One year after Elevate hackathon win, StableHacks launches first product

elevate stablehacks

A year after Toronto-based StableHacks was named the winner of last year’s Elevate hackathon, the company has launched its flagship product,, a platform designed to facilitate in-person connection, skill-sharing, and knowledge-sharing between communities and neighbours.

“In today’s age of addictive mobile apps and the sheer business of modern city life, we hardly even know our neighbours anymore.”
– Shabs Badshah allows communities to post events and items to give away or lend, share knowledge and skill opportunities, and give advice to members. The platform is meant to help admins and members build sustainable and vibrant communities. It also allows members to earn points for sharing with their community, that are redeemable at local vendors for discounts. On StableHack’s one-year Elevate hackathon anniversary, the company has launched a ‘three-month free’ offer to interested clients.

“We wanted to fix human connections, since community is very important to us and is at the heart of what we do here,” StableHacks founder Shabs Badshah told BetaKit. “We saw the need to connect people locally because in today’s age of addictive mobile apps and the sheer business of modern city life, we hardly even know our neighbours anymore.”

The startup faced a long road after winning last year’s hackathon. The initial challenge, Badsha said, was to find the right niche to launch Due to the flexibility of the platform, it meant the service could be used to build community in a variety of contexts. StableHacks is currently piloting the platform with clients in co-working, innovation, student, and residential spaces. 

“It’s been quite an experience from winning to the actual launch,” Badshah told Betakit. “When we won, we realized that there was a real desire for our community-building platform, and we decided to deliver a working product from just a hackathon idea.”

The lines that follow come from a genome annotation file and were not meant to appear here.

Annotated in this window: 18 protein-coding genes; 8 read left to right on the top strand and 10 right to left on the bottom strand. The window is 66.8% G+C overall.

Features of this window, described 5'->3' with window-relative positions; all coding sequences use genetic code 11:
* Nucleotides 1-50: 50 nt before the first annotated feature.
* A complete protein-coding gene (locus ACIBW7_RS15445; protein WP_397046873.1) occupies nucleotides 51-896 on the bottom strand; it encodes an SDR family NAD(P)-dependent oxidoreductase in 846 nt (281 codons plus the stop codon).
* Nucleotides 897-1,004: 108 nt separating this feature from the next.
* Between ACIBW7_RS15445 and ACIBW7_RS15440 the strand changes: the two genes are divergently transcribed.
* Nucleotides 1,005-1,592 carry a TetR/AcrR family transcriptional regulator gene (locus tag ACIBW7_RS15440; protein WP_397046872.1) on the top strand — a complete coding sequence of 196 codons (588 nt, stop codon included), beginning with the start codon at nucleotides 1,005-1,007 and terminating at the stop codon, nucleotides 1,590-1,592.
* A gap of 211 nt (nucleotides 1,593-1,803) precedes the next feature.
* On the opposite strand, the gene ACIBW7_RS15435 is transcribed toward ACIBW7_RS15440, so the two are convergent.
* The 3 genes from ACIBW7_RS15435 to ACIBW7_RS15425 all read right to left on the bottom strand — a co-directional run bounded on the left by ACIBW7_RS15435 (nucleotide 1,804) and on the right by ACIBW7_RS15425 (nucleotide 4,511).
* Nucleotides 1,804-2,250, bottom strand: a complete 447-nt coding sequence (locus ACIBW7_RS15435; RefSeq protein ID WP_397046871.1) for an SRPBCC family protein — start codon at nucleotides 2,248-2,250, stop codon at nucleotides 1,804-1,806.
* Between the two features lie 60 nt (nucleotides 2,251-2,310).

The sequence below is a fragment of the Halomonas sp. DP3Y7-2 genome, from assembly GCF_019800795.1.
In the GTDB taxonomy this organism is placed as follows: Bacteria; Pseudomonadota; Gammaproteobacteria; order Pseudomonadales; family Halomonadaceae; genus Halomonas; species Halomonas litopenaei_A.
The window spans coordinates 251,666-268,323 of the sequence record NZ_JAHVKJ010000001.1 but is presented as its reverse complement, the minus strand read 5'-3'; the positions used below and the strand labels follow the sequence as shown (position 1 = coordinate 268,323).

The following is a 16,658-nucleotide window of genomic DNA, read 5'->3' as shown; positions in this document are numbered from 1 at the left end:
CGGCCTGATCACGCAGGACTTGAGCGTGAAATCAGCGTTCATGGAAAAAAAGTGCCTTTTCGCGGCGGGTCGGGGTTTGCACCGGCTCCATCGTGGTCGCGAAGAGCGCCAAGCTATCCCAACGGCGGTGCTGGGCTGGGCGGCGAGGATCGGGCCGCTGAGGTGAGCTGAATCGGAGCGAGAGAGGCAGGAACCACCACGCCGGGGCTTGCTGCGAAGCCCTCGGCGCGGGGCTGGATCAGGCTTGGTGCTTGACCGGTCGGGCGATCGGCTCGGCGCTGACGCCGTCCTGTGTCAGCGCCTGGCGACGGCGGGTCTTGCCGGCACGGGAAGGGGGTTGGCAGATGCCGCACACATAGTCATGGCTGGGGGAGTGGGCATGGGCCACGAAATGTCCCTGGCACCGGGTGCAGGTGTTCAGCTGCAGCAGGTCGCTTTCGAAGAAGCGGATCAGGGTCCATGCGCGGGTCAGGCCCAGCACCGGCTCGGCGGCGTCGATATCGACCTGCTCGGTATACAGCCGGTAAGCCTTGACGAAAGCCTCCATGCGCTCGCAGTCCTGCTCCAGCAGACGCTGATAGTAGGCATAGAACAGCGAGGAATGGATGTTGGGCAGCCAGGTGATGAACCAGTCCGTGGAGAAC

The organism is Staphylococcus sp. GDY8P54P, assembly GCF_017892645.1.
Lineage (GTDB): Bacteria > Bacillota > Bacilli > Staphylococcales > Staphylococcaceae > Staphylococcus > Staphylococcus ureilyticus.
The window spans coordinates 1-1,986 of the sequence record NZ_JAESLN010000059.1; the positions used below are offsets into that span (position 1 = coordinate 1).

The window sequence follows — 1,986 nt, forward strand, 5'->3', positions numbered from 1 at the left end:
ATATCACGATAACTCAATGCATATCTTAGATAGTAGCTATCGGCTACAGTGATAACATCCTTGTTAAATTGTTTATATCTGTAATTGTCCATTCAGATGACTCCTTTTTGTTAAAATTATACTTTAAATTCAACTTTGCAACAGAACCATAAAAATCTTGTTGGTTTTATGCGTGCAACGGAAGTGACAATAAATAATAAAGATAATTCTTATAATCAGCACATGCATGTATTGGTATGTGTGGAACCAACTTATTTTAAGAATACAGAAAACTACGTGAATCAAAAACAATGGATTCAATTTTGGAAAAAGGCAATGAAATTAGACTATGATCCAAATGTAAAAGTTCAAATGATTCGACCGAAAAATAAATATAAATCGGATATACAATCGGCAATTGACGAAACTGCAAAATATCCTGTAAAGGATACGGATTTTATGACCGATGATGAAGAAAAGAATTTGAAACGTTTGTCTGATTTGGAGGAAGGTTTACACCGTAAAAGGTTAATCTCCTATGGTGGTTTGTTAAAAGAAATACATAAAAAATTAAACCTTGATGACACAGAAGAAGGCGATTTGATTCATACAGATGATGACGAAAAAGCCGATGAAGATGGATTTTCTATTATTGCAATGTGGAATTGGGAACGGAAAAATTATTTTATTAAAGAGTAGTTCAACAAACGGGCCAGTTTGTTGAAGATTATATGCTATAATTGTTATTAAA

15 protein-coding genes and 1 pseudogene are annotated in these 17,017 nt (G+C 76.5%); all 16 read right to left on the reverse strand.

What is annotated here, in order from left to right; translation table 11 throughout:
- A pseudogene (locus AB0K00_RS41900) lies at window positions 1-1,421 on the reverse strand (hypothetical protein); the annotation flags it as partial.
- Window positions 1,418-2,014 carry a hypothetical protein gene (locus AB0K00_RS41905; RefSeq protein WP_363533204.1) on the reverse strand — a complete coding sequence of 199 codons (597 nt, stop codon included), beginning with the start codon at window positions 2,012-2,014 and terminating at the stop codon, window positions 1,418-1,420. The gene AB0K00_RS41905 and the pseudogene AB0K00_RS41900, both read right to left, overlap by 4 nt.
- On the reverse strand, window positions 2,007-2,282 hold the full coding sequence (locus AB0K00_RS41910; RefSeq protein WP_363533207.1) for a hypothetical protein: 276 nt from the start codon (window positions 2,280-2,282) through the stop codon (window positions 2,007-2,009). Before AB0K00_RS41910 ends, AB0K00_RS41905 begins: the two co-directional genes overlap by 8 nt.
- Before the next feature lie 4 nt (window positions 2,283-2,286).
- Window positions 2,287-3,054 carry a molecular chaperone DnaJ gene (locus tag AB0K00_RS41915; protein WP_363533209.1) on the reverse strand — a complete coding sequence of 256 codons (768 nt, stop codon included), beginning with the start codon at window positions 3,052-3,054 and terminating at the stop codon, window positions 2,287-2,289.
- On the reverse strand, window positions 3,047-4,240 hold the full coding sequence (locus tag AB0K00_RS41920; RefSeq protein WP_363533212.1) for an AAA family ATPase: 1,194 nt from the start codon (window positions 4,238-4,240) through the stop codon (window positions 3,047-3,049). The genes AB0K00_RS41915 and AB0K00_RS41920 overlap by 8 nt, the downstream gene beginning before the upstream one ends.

Another challenge for the StableHacks team has been recruiting admins, who are used to using solutions like Facebook groups, Slack, and email. This tends to make them more hesitant to try out a new platform, Badshah said, which is why the company is launching its offering now.

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StableHacks’ concept was built off the team’s own experience living in high-rise buildings, and working within Ryerson’s DMZ. They knew how difficult it could be to make in-person connections with other residents, even though they may live or work nearby.

In the startup, accelerator, and coworking space, Badshah wants the platform to be the go-to community hub for members, space owners, and external partners, such as mentors, technical sponsors, and partners – to connect with each other seamlessly.

“We probed deeper into why we did not know our neighbours and coworkers better, and what obstacles were preventing us from reaching out,” Badshah told BetaKit. “TrustD thus acts as the community portal for innovation spaces to access events, information, deals, and even ride-sharing. Different roles, such as members, admins, sponsors, and mentors, contribute to it, thus allowing community resources to build up over time.”

Elevate Tech Jam hackathon will take place this year from September 20 to 22 at the Design Exchange in Toronto.

Image courtesy Elevate

Isabelle Kirkwood

Isabelle Kirkwood

Isabelle is a Vancouver-based writer with 5+ years of experience in communications and journalism and a lifelong passion for telling stories. For over two years, she has reported on all sides of the Canadian startup ecosystem, from landmark venture deals to public policy, telling the stories of the founders putting Canadian tech on the map.

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